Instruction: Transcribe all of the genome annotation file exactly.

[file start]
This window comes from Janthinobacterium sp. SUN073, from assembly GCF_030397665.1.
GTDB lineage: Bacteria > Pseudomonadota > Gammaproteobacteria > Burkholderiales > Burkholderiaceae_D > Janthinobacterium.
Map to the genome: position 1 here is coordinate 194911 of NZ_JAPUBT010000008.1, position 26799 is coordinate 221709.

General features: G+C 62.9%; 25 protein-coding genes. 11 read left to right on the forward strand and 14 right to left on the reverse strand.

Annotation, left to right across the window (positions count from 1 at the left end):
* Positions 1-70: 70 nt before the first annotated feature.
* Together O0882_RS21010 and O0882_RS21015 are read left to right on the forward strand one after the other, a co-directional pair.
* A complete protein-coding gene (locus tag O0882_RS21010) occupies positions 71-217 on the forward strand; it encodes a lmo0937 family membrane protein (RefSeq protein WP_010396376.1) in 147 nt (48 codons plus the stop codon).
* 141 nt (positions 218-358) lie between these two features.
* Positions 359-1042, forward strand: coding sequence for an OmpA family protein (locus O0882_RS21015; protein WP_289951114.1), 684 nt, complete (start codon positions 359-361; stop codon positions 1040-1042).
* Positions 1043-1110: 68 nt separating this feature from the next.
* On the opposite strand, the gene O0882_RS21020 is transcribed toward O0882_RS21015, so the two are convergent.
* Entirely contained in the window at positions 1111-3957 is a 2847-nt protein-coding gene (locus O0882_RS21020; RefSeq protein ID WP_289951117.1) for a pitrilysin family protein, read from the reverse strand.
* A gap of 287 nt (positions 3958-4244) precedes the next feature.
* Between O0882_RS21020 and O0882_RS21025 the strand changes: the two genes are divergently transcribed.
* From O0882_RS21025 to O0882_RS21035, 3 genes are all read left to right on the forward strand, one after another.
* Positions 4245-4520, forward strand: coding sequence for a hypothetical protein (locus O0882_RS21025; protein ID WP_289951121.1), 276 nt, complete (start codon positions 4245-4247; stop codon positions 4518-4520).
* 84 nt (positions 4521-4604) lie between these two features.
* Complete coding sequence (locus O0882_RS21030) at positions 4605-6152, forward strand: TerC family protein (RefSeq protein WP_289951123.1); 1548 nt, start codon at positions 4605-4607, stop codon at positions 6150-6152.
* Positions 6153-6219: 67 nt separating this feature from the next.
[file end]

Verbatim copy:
This window comes from Janthinobacterium sp. SUN073, from assembly GCF_030397665.1.
GTDB lineage: Bacteria > Pseudomonadota > Gammaproteobacteria > Burkholderiales > Burkholderiaceae_D > Janthinobacterium.
Map to the genome: position 1 here is coordinate 194911 of NZ_JAPUBT010000008.1, position 26799 is coordinate 221709.

General features: G+C 62.9%; 25 protein-coding genes. 11 read left to right on the forward strand and 14 right to left on the reverse strand.

Annotation, left to right across the window (positions count from 1 at the left end):
* Positions 1-70: 70 nt before the first annotated feature.
* Together O0882_RS21010 and O0882_RS21015 are read left to right on the forward strand one after the other, a co-directional pair.
* A complete protein-coding gene (locus tag O0882_RS21010) occupies positions 71-217 on the forward strand; it encodes a lmo0937 family membrane protein (RefSeq protein WP_010396376.1) in 147 nt (48 codons plus the stop codon).
* 141 nt (positions 218-358) lie between these two features.
* Positions 359-1042, forward strand: coding sequence for an OmpA family protein (locus O0882_RS21015; protein WP_289951114.1), 684 nt, complete (start codon positions 359-361; stop codon positions 1040-1042).
* Positions 1043-1110: 68 nt separating this feature from the next.
* On the opposite strand, the gene O0882_RS21020 is transcribed toward O0882_RS21015, so the two are convergent.
* Entirely contained in the window at positions 1111-3957 is a 2847-nt protein-coding gene (locus O0882_RS21020; RefSeq protein ID WP_289951117.1) for a pitrilysin family protein, read from the reverse strand.
* A gap of 287 nt (positions 3958-4244) precedes the next feature.
* Between O0882_RS21020 and O0882_RS21025 the strand changes: the two genes are divergently transcribed.
* From O0882_RS21025 to O0882_RS21035, 3 genes are all read left to right on the forward strand, one after another.
* Positions 4245-4520, forward strand: coding sequence for a hypothetical protein (locus O0882_RS21025; protein ID WP_289951121.1), 276 nt, complete (start codon positions 4245-4247; stop codon positions 4518-4520).
* 84 nt (positions 4521-4604) lie between these two features.
* Complete coding sequence (locus O0882_RS21030) at positions 4605-6152, forward strand: TerC family protein (RefSeq protein WP_289951123.1); 1548 nt, start codon at positions 4605-4607, stop codon at positions 6150-6152.
* Positions 6153-6219: 67 nt separating this feature from the next.